I know where I stand in terms of the world pecking order especially internationally. Even if unemployed being able to travel for extended periods of time across multiple continents is a privilege not to be taken for granted. My travel is not a solo expedition even though I’m traveling by myself, there’s an entire support team with me – not just in Seattle but throughout the world. To a certain degree I’m able to do what I do with ease through random generosity from strangers I encounter. Kampala was no different.
I was told Kampala is chaotic, dangerous and racially segregated. After experiencing the chaos of India, the rest of the world doesn’t intimidate me. There’s petty theft in Kampala that will briefly inconvenience you but your life and safety is threatened. In terms of racial segregation, it’s visibly obvious but if I reached out to Ugandans they warmly welcomed and accepted me. In the early 1970’s Indians were expelled from Uganda due to their refusal to integrate into the Ugandan community.
My Rwandan friend Sabrina and I went to Kampala to visit her mom Marceline. I hadn’t met Marceline before so I wasn’t sure what to expect. Turns out she’s a beautiful classy woman with a sincere and friendly heart. Upon our arrival in the morning she had a pot of hot African tea waiting for us and lunch for later in the day – she did all of this before she heading to work at 8am. Throughout our visit she paid for my bus rides, taxi rides and a few of the meals.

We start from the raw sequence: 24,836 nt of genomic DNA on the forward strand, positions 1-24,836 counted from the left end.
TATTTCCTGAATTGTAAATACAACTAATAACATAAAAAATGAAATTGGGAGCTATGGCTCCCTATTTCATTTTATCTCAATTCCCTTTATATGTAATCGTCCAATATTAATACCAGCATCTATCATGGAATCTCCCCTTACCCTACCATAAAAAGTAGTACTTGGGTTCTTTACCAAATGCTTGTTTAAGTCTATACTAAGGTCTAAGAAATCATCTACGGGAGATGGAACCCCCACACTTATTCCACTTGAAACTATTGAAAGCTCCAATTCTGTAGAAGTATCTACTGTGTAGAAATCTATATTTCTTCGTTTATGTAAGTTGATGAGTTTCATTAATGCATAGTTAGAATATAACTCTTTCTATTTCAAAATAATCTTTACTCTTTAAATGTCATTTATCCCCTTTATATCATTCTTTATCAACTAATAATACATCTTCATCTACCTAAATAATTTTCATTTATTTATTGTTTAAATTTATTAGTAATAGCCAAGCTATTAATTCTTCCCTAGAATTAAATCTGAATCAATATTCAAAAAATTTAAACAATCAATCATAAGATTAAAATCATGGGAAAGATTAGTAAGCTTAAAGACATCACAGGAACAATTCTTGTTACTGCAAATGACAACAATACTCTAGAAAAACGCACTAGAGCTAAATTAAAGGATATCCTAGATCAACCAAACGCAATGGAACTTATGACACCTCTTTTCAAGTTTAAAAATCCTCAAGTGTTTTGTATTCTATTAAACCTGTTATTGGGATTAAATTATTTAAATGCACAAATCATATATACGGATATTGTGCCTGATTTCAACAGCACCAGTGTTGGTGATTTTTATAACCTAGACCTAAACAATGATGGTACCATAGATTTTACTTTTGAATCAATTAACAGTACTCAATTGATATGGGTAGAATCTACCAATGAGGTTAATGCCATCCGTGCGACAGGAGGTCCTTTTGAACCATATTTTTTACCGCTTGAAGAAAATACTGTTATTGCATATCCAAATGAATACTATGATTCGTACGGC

I wanted Sabrina to have a Muzungu (African word for tourist, but the literal translation is “someone who roams around aimlessly”) experience in Kampala so I booked us a 6-hour walking tour (http://www.kampalawalktour.com/) which I highly recommend. The walking tour was the highlight of my 5 days in Kampala. Marceline put us on a local bus telling the conductor we needed to get off at the Main Post Office, the conductor walked us from the bus stop three blocks to the post office to ensure we don’t get lost. We took a selfie with the conductor before we departed, he was happy to have tourists on his bus.
I had gone to have drinks with some other tourist while Sabrina and Marceline had their hair done. If you didn’t know already - African hair is high maintenance – I left Sabrina at 5pm and at 10pm her hair was finally done. I will never complain about my haircuts again! Marceline gave the motorcycle taxi driver instructions on where to drop me off after drinks but I was dropped off a few blocks away. With a cell phone that didn’t work in Uganda, no name of the salon or area where Sabrina and her mom where - I stood at the edge of the sidewalk at 8pm hoping my friends would find me. A few Indian families walked by giving me puzzled looks since culturally Indian women are not supposed to be standing by themselves in the city. Three young Ugandan men approached me asking if everything was ok since it’s not safe for me to be by myself. I explained the situation and one of them used his phone to call Marceline to find the exact location of the hair salon. One of the men took time out of his Saturday evening to walked me to Marceline and Sabrina.
After all the stories about how dangerous and scary Kampala is, I learned if you believe in the kindness of humans they will meet and often exceed your expectations.